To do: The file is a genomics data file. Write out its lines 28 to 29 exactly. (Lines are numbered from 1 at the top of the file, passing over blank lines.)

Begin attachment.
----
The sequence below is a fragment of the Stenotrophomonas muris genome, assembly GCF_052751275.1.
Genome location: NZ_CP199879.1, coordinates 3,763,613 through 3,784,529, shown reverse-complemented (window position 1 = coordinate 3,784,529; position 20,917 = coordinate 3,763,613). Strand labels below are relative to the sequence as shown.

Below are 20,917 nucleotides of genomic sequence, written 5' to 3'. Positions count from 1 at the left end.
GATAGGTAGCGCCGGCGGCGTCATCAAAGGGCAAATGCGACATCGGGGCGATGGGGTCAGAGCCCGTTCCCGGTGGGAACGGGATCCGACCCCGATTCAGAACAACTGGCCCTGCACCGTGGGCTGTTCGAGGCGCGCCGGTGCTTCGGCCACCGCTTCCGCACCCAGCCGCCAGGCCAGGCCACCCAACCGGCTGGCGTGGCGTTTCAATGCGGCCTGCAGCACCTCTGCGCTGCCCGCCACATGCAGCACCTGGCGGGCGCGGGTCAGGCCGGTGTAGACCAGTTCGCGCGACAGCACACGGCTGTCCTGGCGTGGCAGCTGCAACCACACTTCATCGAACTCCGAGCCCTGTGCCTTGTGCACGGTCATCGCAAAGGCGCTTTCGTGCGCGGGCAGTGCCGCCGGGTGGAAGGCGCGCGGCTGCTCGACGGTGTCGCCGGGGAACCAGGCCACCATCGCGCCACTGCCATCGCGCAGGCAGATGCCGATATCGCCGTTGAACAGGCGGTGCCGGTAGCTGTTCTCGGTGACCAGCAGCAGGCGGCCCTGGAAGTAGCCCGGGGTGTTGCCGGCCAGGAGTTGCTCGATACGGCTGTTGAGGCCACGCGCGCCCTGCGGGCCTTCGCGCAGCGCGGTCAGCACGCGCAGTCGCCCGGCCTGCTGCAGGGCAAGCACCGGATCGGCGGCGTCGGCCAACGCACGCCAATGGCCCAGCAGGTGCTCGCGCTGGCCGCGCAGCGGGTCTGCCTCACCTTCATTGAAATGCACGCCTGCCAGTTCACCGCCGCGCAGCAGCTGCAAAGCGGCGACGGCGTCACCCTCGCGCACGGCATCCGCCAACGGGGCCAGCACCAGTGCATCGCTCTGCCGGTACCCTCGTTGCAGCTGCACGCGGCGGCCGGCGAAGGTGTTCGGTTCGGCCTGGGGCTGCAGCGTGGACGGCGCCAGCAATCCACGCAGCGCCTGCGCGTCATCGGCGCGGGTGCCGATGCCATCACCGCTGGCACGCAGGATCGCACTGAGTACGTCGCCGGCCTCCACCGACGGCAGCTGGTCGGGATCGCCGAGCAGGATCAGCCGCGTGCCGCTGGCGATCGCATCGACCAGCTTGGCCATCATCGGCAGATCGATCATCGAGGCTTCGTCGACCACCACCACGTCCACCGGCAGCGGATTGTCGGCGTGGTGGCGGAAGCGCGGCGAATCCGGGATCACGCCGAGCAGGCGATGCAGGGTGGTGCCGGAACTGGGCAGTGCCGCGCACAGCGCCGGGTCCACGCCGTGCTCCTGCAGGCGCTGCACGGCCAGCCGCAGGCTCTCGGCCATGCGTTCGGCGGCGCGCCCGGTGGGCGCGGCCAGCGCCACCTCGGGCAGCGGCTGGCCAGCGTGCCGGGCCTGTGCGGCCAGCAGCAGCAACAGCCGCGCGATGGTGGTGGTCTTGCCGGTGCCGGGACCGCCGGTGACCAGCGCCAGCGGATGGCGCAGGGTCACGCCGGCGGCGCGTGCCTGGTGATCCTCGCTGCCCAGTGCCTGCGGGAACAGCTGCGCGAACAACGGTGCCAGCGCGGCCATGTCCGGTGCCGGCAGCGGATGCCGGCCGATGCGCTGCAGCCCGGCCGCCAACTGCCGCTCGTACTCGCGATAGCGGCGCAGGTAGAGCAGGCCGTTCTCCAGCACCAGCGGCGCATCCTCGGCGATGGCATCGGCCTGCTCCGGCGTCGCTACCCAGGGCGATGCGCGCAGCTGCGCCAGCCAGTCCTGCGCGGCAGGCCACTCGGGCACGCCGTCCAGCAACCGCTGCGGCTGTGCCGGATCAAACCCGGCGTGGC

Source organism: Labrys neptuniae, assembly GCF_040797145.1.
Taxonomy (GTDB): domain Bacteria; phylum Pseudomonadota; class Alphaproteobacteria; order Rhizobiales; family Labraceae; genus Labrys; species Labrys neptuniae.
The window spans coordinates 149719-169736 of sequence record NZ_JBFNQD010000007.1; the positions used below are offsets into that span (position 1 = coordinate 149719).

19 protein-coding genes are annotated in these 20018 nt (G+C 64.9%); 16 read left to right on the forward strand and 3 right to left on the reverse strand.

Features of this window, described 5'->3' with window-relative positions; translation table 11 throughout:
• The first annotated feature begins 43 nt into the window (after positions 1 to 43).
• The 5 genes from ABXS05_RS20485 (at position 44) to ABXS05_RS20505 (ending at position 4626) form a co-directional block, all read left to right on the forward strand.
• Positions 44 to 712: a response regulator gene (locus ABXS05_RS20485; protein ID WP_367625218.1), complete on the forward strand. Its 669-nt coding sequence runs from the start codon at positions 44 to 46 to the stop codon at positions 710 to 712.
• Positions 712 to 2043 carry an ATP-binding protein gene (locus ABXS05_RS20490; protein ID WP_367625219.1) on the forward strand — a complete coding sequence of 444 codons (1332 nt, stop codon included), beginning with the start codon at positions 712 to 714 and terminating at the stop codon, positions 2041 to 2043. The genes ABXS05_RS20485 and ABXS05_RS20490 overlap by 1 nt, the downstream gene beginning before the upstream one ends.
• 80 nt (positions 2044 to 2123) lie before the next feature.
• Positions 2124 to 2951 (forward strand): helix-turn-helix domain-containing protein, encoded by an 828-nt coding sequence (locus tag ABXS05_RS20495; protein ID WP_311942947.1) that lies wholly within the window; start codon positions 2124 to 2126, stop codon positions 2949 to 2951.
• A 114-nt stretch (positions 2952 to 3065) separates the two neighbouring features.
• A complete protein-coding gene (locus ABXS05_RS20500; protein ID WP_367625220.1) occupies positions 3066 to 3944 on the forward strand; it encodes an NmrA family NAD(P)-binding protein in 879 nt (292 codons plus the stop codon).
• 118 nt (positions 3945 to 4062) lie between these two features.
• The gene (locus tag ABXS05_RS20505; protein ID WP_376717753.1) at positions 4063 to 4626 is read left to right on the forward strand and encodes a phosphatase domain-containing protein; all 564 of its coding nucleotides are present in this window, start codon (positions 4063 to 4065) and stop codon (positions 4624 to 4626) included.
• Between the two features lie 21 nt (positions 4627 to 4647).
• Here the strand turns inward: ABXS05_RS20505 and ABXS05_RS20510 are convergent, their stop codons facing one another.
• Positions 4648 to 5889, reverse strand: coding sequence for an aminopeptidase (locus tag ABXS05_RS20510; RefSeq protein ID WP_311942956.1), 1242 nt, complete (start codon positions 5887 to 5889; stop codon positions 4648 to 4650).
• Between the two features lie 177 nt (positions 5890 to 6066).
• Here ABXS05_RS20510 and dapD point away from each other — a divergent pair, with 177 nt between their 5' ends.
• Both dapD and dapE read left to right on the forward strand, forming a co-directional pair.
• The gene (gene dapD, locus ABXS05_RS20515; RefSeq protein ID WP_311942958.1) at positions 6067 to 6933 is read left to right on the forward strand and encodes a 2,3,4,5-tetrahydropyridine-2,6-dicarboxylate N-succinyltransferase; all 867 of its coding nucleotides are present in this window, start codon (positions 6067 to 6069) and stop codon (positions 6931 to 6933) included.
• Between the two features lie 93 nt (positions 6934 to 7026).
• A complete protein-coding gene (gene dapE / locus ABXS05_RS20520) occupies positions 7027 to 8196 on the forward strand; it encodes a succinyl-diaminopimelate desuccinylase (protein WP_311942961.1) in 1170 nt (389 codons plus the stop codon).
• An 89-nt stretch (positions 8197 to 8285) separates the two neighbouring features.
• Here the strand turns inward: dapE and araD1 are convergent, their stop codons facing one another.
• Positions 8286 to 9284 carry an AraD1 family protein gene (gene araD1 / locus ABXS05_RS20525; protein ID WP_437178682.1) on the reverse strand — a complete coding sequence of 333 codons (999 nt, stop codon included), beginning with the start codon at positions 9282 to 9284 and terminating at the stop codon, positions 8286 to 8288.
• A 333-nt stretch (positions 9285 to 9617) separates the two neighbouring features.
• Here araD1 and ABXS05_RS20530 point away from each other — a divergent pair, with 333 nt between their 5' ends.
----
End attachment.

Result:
• A complete protein-coding gene (gene dapE / locus ABXS05_RS20520) occupies positions 7027 to 8196 on the forward strand; it encodes a succinyl-diaminopimelate desuccinylase (protein WP_311942961.1) in 1170 nt (389 codons plus the stop codon).
• An 89-nt stretch (positions 8197 to 8285) separates the two neighbouring features.